These cars have been involved in very few accidents, but I was once nearly one of them. I had to make a left turn into a curve with limited visibility. One of the Waymo cars came around the corner to my left just as I turned, and while it rapidly slowed down, it was a close call. Again, I have no way of knowing whether it was in autonomous mode, but it felt like the car was going a bit fast given the blind curve.
Of course, since I am not in these cars, I can only make assumptions about whether any of these events happened in autonomous mode. But some of my encounters did make me wonder just how close these cars were to ditching the human driver.
Thus, I read with great interest that I will now start seeing these cars on the road without a driver. Last week Waymo announced that the human backup driver will be removed from behind the steering wheel in Chandler and that the cars will now be tested with only an employee in the back seat.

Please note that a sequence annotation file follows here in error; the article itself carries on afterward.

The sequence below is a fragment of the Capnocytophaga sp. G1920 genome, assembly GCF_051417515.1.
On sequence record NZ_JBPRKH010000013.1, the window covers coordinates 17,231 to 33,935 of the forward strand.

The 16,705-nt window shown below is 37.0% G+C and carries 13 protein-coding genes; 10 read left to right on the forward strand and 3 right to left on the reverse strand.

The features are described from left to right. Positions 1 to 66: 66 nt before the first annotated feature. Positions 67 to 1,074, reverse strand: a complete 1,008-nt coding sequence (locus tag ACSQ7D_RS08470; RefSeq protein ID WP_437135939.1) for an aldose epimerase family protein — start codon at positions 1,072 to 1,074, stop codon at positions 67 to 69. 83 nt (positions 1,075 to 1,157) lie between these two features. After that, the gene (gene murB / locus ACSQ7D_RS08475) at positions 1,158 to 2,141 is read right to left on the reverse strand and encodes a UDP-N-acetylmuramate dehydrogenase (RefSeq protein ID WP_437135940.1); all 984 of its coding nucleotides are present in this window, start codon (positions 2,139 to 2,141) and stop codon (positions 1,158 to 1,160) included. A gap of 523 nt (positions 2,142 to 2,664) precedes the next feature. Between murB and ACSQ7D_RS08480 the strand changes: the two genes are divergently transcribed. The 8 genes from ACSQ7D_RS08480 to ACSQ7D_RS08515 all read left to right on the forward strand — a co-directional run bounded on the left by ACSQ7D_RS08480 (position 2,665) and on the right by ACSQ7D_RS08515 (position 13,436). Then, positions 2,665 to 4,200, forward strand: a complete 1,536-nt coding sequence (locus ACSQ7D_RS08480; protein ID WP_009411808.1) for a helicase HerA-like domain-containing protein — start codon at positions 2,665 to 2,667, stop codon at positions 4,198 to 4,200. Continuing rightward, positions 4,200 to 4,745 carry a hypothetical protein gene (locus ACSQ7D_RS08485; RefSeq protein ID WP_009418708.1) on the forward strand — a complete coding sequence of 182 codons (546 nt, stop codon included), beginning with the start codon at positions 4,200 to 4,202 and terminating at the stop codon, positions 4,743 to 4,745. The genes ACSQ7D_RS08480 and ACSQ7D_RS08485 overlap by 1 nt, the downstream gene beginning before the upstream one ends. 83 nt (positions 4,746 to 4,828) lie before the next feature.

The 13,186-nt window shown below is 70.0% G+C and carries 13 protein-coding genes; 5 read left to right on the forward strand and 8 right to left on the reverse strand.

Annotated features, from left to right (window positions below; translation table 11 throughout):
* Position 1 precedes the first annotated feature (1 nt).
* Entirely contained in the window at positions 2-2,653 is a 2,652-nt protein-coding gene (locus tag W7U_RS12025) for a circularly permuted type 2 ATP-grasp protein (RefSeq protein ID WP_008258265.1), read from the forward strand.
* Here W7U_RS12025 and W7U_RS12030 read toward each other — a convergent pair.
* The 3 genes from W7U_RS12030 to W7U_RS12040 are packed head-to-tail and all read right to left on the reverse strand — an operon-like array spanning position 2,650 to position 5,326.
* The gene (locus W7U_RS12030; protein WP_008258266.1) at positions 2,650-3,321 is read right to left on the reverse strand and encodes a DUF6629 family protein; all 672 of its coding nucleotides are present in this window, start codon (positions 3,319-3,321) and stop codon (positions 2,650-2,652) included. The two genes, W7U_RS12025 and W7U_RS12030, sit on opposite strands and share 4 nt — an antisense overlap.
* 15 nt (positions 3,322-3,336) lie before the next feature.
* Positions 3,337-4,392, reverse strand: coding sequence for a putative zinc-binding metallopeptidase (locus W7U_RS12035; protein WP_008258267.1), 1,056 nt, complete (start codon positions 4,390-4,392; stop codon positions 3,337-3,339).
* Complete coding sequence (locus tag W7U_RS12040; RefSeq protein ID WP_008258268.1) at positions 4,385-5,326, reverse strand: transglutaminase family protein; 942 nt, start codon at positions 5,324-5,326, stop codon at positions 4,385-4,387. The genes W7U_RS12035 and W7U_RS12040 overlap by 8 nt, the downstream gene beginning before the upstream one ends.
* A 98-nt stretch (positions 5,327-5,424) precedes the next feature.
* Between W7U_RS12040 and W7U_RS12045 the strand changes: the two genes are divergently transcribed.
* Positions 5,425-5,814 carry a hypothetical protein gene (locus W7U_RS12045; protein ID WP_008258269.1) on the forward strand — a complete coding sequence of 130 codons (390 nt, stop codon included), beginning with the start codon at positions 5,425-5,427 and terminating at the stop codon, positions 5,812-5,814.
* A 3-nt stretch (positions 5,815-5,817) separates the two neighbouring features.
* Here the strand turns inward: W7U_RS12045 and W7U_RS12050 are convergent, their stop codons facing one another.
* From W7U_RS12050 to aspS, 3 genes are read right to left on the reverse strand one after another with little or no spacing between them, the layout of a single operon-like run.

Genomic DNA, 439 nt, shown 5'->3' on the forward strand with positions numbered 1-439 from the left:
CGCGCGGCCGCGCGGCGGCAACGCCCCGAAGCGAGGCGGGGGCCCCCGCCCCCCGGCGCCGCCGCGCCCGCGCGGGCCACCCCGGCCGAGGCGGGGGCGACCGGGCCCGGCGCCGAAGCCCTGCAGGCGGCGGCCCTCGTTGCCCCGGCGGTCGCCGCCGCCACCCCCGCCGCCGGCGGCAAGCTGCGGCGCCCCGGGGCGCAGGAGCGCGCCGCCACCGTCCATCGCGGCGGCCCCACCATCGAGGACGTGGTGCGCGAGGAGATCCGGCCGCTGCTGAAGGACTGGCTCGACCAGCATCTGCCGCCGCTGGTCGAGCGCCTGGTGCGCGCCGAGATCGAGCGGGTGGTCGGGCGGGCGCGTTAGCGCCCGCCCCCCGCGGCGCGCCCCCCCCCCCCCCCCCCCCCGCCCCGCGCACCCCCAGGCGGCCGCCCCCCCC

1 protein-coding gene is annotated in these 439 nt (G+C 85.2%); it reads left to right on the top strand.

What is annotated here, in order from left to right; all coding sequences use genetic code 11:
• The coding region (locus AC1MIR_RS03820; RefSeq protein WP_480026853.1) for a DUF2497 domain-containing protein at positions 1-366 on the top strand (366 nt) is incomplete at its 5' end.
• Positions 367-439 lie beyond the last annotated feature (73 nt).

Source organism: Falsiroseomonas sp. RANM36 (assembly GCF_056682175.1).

Throughout my career, I have tried to live as close as possible to my job to minimize a commute. However, if I could be relieved from the tedium of driving myself, it would open up all kinds of new possibilities. If I could get some work done on a 45-minute commute, it wouldn’t be such a big deal.
Thus, I have watched Waymo’s tests with great interest. As an engineer, safety in design is always at the forefront of my mind. Most of my observations suggested that there is a lot of safety built into these cars. If the numbers bear out that these vehicles are statistically less likely to be in an accident, then the public should gain confidence in them.
Removing the human driver is another step in the evolution of AVs; one that I will happily get to continue watching up close. Because a car that will free me from the chore of driving while getting me to my destination with less risk of accident — now that’s a winning proposition.
By Robert Rapier